Tag Archives: Peer review

The journal of Errology (JoE)

18 Jan

Rare are publishers who dare to publish errors: BioFlukes and The All Results Journals are one of them.


Publishing his owns errors seems at a first look very courageous. But acting like this could be collectively a step forward. Science like life goes ahead with a succession of failures and successes. Letting known the former to the scientific community could indeed enhance the chances of the latter to occur. But human selfishness will reduce drastically the number of author who will submit their errors to such a journal. Unless anonymous submission is an option . Such a journal of errology will deserve a great advertising before the launch: I thought of: Free of charge, no submission fee, open access and pseudonyms accepted!
Anyway, no more joking, in health services, awareness of misleading recommendations or discovery of errors in assessment procedures of guideline’s respect should merit a journal of Errology. Three comments on the topic posted on retraction watch made me laugh: I pasted theme below:
The first comment:
Great find! I think I should submit the story of my life to them!
The fourth comment:
I would like to submit a manuscript to Journal of Errology but, unfortunately, my research project worked.
And last the example of a paper full of errors you can access in full text here.

Read more on retraction watch.

Research Works Act

7 Jan

Free access to publicly funded research

English: This is the first issue of California...

Image via Wikipedia

How can people access freely to publicly funded research results?
From two things one: – either the government agencies buy the copyrights of privates scholarly publishers and then make available articles on governmental web sites
– or it publish himself the final reports or the intermediate or progress reports that the publicly funded researchers have produced.
But one thing for sure, since the recent “research works act” bill, the government or the federal agencies have no more the possibility to force or to mandate for free, by rule, the dissemination of the private scholarly publications issued from the peer reviewed journals.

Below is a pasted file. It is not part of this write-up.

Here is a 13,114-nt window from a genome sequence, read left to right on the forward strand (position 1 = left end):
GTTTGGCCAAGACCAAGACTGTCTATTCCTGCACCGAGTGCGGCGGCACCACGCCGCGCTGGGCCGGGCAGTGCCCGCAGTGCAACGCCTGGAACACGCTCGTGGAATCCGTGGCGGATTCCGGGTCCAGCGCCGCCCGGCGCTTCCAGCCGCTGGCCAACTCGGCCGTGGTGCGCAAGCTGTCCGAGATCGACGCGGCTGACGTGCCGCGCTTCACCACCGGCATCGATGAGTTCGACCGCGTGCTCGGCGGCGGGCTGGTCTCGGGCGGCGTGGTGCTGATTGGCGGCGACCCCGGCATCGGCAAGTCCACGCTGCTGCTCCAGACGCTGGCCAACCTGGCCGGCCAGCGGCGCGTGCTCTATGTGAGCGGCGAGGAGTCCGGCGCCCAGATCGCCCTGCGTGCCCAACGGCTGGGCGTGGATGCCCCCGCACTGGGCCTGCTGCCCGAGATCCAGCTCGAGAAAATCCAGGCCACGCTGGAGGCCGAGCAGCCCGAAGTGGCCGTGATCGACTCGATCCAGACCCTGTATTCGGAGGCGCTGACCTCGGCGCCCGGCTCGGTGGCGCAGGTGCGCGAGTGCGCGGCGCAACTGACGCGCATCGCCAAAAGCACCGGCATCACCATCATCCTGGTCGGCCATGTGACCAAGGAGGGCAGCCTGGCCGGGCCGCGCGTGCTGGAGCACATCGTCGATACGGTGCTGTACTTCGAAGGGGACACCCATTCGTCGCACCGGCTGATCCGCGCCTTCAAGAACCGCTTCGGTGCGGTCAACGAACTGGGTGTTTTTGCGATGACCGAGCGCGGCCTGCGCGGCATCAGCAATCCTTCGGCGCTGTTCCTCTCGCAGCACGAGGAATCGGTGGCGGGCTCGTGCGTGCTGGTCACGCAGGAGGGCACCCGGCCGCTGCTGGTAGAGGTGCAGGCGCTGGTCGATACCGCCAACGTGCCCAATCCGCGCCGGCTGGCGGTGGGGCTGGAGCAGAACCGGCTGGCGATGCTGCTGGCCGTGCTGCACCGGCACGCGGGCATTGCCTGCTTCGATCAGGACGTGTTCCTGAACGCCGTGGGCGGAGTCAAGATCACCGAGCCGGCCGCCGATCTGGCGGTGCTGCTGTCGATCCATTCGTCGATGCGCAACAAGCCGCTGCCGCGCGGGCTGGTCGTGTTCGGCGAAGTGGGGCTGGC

A third possibility should be the government using the open access journals, but in that case instead of buying the copyrights afterward, federal agencies will be charged before the publication procedure.

Nevertheless, we have to keep in mind that the fundamental difference between a final report of a research work and a peer reviewed article issued from the same research work are: – the length (average length for a report: 60 pages vs 20 for an article), – the use of technical and complex words in the writing (because the articles are peer reviewed and aimed at the intention of a wider number of readers, mostly outside the institution, technical words and context have to be explained), – the transfer of responsibility in case of mistake or falsification of data (private publisher are eager to retract the article if a falsification or a conflict of interest is disclosed but will a federal agencies do the same?) and last but not least – scholarly publications are the products of multinational, world-wide expanded, globalised enterprises that are independent from the policy of a single state. And this must be seen as a guarantee of the independence of science from political pressure like, for example, the recent attempt by the US government to stop the publication by a Netherlander searchers team of their findings on the H5N1 flu virus mutation capacity (see here and here for more information).

Below are three references if you want to read more on the topic of the dissemination of research works:

1)My Argument for Public Access to Research Reports

http://scholarlykitchen.sspnet.org/2012/01/06/my-argument-for-public-access-to-research-reports/

2)Publishers Applaud “Research Works Act,”Bipartisan Legislation To End

Government Mandates on Private-Sector Scholarly Publishing

http://www.publishers.org/press/56/

3)A BILLTo ensure the continued publication and integrity of peer-

reviewed research works by the private sector.

http://www.gpo.gov/fdsys/pkg/BILLS-112hr3699ih/pdf/BILLS-112hr3699ih.pdf

Bad science

26 Nov
Physician treating a patient. Red-figure Attic...

Image via Wikipedia

Square root of x formula. Symbol of mathematics.
Image via Wikipedia

 

 

 

 

 

 

 

A greek is struggling against bad science in medical field.

This bio statistician, named Georgia Salanti, has undertaken a mathematical critical appraisal of medical studies published in scholarly journals.

An other scientist named Ioannidis  selected 45 high impact articles which have demonstrated a significant effect of the intervention or the care they had  studied.

He found that 41 percent of these articles he analysed where mathematically wrong in their statements of a significant effect. The full text of the study is readable here.

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